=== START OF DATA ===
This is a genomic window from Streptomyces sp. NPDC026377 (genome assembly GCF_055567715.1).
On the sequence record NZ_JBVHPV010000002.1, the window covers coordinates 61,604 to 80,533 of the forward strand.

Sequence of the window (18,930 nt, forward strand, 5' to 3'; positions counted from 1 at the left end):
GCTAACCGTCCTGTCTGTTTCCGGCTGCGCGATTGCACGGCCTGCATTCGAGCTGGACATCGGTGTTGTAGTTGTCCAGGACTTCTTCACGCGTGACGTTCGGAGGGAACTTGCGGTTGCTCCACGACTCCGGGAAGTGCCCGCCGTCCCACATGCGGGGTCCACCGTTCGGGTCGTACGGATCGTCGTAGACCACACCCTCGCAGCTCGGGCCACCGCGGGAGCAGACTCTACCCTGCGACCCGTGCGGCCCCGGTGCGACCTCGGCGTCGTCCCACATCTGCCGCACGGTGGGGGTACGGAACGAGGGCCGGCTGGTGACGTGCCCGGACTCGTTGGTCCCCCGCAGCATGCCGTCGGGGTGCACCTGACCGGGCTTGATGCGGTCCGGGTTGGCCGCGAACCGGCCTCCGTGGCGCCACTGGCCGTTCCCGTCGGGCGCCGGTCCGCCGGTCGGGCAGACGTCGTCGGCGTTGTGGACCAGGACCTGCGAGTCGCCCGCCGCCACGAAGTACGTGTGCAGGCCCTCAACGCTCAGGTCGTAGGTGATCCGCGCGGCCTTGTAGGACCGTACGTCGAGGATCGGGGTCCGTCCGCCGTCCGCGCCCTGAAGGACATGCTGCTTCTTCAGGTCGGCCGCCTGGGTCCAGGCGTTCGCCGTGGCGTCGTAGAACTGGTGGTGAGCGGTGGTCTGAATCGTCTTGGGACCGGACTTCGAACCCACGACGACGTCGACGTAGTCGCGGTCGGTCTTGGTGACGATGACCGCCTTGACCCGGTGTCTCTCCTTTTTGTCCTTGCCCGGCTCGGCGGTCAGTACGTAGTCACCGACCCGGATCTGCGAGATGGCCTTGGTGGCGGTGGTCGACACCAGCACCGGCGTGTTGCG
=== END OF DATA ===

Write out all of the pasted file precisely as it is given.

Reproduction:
This is a genomic window from Streptomyces sp. NPDC026377 (genome assembly GCF_055567715.1).
On the sequence record NZ_JBVHPV010000002.1, the window covers coordinates 61,604 to 80,533 of the forward strand.

Sequence of the window (18,930 nt, forward strand, 5' to 3'; positions counted from 1 at the left end):
GCTAACCGTCCTGTCTGTTTCCGGCTGCGCGATTGCACGGCCTGCATTCGAGCTGGACATCGGTGTTGTAGTTGTCCAGGACTTCTTCACGCGTGACGTTCGGAGGGAACTTGCGGTTGCTCCACGACTCCGGGAAGTGCCCGCCGTCCCACATGCGGGGTCCACCGTTCGGGTCGTACGGATCGTCGTAGACCACACCCTCGCAGCTCGGGCCACCGCGGGAGCAGACTCTACCCTGCGACCCGTGCGGCCCCGGTGCGACCTCGGCGTCGTCCCACATCTGCCGCACGGTGGGGGTACGGAACGAGGGCCGGCTGGTGACGTGCCCGGACTCGTTGGTCCCCCGCAGCATGCCGTCGGGGTGCACCTGACCGGGCTTGATGCGGTCCGGGTTGGCCGCGAACCGGCCTCCGTGGCGCCACTGGCCGTTCCCGTCGGGCGCCGGTCCGCCGGTCGGGCAGACGTCGTCGGCGTTGTGGACCAGGACCTGCGAGTCGCCCGCCGCCACGAAGTACGTGTGCAGGCCCTCAACGCTCAGGTCGTAGGTGATCCGCGCGGCCTTGTAGGACCGTACGTCGAGGATCGGGGTCCGTCCGCCGTCCGCGCCCTGAAGGACATGCTGCTTCTTCAGGTCGGCCGCCTGGGTCCAGGCGTTCGCCGTGGCGTCGTAGAACTGGTGGTGAGCGGTGGTCTGAATCGTCTTGGGACCGGACTTCGAACCCACGACGACGTCGACGTAGTCGCGGTCGGTCTTGGTGACGATGACCGCCTTGACCCGGTGTCTCTCCTTTTTGTCCTTGCCCGGCTCGGCGGTCAGTACGTAGTCACCGACCCGGATCTGCGAGATGGCCTTGGTGGCGGTGGTCGACACCAGCACCGGCGTGTTGCG